Had a busy 4 bank holiday nights, with a high but not uncommon good weather case load which was yet again a good example to have pet insurance for dogs cats and rabbits.
Surgically we had a mix of major and simple cases with stitch ups, x-rays and repairs for dog or cat RTA’s or attacked by dogs (quite common), bloats, splenectomys, diaphragmatic hernia repairs (abdominal contents end up in chest cavity, breathing becomes somewhat difficult), pyo-metras (get your bitches spayed and avoid this), eye removals and other surgical cases.
Eyes always turn my stomach when they are hanging out; Eye pop outs happen a lot in the smaller flat faced dogs, a bang on the head and no proper orbit to hold the eye in place…. Splat.
Recovering all the above post op and general medical cases in such as: FUS (blocked bladder cats), fitting dogs, kidney or heart failure cases, haemorrhagic gastro enteritis (bloody shits-pouring out) vomiting and a general mixed medical bag of other medical cases.
There seems to be a spell of fitting dogs going through the area at the moment. Not sure if human nurses have spells where you get a lot of a certain type of medical case in.
In the exotics section we had a head tilt duck belonging to one of the staff who was very sweet, various rabbits another common patient, rats and ferrets.
Finally isolation was occupied just to make sure that there was a long extra walk to trudge during hourly obs checks.
One stray that was uninjured but came in as emaciated was not, he was just hyperactive. Weight did not get a chance to settle on him. He spent the weekend in as none of the rescue kennels collected.
When he came in I put him into a walk in kennel, went back 5mins later to dog ward and as l opened the door this white streak shot past me, stopped for a chat to Wibble and on my “oy you git” looked at me with a catch me smirk and shot up the passage. I cornered him at the connecting door.
Needless to say climbing out of a walk in kennel earned him a place in a smaller inescapable standard hospital kennel and he treated us to the “staffie bull terrier scream” all weekend. This seems to be an inherited trait that certain SBT have, no other dogs do. Think magnified nails on a board with full lung power for hours and it gives you an idea. He wanted out, his fault he could have had space.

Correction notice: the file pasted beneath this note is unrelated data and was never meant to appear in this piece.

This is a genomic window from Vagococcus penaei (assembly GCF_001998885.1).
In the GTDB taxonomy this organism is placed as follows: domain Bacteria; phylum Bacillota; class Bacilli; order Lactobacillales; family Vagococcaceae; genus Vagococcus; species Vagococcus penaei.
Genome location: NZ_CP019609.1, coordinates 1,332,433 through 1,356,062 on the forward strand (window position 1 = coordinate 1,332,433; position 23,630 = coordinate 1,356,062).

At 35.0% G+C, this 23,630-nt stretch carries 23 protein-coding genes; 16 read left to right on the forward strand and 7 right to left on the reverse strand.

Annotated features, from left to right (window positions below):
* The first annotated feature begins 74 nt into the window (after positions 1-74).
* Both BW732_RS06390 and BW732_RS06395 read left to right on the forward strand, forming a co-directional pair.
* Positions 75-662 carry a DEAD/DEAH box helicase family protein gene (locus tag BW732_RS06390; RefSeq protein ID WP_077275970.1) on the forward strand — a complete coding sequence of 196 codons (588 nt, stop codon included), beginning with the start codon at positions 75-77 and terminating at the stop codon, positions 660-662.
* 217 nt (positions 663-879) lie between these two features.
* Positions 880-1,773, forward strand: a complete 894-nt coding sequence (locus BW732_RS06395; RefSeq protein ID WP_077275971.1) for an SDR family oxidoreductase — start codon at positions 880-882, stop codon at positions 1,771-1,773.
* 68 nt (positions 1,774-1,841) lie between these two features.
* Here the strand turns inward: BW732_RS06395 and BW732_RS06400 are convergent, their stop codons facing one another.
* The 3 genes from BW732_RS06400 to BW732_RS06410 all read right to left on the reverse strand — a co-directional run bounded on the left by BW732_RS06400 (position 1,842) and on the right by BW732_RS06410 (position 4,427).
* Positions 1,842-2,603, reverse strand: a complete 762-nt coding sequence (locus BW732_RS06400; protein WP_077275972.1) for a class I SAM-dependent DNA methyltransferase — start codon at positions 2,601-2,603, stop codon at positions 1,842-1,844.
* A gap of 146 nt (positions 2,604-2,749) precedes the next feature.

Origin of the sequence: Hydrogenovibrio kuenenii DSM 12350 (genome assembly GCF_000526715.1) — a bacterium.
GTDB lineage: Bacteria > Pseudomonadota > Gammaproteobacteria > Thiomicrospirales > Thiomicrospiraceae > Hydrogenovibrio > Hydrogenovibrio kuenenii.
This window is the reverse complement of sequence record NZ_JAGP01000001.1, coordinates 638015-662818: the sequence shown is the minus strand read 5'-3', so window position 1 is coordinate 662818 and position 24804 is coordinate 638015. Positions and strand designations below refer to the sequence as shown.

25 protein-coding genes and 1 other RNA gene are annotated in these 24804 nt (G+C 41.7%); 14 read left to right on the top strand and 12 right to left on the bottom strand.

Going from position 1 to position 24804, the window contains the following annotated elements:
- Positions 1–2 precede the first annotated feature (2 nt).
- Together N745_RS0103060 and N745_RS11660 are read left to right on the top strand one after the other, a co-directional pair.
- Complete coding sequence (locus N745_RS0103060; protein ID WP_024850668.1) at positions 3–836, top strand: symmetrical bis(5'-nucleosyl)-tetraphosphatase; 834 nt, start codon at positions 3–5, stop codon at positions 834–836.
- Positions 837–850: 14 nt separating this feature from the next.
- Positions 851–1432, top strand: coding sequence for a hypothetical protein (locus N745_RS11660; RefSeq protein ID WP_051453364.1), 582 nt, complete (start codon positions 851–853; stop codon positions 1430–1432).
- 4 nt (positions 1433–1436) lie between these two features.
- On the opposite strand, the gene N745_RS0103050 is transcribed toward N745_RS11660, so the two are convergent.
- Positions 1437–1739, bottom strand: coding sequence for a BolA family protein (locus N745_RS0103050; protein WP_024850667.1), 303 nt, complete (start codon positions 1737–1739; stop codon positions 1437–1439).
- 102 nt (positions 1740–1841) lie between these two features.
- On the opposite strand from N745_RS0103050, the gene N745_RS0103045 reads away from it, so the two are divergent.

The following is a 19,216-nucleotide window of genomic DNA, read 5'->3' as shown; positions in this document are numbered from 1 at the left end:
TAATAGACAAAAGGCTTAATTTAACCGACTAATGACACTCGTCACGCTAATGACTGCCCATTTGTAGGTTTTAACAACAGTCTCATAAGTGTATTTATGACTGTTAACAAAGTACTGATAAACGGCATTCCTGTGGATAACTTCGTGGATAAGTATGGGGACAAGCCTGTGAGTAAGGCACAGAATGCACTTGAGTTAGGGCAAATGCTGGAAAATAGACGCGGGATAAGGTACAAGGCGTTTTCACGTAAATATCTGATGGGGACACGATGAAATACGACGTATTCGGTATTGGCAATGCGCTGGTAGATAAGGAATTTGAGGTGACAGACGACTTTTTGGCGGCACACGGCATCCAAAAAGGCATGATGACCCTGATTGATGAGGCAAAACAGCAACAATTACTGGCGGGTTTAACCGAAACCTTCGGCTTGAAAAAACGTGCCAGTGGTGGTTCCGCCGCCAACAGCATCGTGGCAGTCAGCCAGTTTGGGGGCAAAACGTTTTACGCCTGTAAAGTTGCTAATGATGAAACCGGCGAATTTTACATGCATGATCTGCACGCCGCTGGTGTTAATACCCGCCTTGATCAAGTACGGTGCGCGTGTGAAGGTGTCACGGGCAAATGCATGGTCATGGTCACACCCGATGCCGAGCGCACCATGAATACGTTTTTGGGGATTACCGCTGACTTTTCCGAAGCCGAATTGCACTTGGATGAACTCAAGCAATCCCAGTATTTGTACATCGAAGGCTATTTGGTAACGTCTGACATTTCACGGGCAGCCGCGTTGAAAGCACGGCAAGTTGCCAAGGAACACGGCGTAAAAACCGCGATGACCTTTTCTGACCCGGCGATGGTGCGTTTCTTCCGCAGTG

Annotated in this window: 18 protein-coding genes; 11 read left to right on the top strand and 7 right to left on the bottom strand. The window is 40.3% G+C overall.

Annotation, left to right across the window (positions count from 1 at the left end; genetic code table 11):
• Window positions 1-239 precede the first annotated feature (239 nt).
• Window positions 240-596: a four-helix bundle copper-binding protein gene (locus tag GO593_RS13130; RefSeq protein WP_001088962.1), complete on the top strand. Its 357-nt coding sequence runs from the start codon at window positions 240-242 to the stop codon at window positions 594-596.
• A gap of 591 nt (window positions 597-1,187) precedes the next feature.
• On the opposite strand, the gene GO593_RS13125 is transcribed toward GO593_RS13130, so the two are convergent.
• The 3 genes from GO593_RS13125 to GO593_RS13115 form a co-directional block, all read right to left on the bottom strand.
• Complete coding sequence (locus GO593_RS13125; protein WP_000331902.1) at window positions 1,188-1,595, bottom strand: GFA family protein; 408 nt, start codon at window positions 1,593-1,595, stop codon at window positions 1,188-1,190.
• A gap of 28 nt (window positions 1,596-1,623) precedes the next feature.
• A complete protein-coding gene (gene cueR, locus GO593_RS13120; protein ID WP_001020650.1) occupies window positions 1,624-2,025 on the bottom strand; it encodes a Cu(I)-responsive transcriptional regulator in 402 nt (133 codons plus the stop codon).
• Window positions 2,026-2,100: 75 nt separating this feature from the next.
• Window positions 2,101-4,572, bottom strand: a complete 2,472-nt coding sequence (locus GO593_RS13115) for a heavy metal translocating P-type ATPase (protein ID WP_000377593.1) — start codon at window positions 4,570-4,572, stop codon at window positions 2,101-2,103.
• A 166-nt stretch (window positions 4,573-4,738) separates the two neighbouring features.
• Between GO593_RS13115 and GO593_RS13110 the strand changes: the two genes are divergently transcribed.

A lunatic cat who was a recovering surgical case from yesterday decided last night he felt better and played the game of ‘fling yourself out the door because the human will catch you before the floor’. He also grabbed me nails out (the only way!) when checking the patient next to him so l had to have one hand fending off or tickling him through his kennel door.
I was playing 'squeeze the head' last night whenever l did his stats. Hold head between hands and squeeze gently but firmly. As soon as l stopped he would hassle me for “more more squeeeeeze pleaseee” honestly you would think he was the only patient in the place, a total purr bucket.
On Sunday l was holding a cat and trying to stop him pulling out the vet's eyes as he was in a bad temper when the evening nurse standing chatting mentioned that did l know the cat was peeing. I suddenly realised what the warm wet feeling was. I was soaking my entire tunic had soaked it up like a sponge. Needless to say l went on a dry top hunt.
A splenectomy (tumour ruptures on the spleen) came in on the second night and off the table at about 03:00.
Last night, which was thankfully my last night, we had a bloat dog with splenectomy. This happens quite often as the stomach twists the spleen gets involved and also flips and is unsaveable this does not involve tumours but trauma. He came off the table at about 4am.
On change over the student VN went to triage a dog and came back with a dog who had been retching. One look and l told her to go meet me at prep table while l set up drips as he was another bloat case.
The vet came over stole him for an x-ray which was great because he lifted him onto the x-ray table for me and saved me the hassle of lifting the dog onto anything so l could do his iv lines and take bloods. Rugby playing vet’s have a use l keep telling him that.
At least l was able to avoid the op. After l got fluid lines in and sent the bloods off with the student for running l passed it over to one of the newly arrived vet nurses who gave me a jaundiced “no need to be so happy” look over her mug of tea as l went off to finish patient change over, before running away to my bed.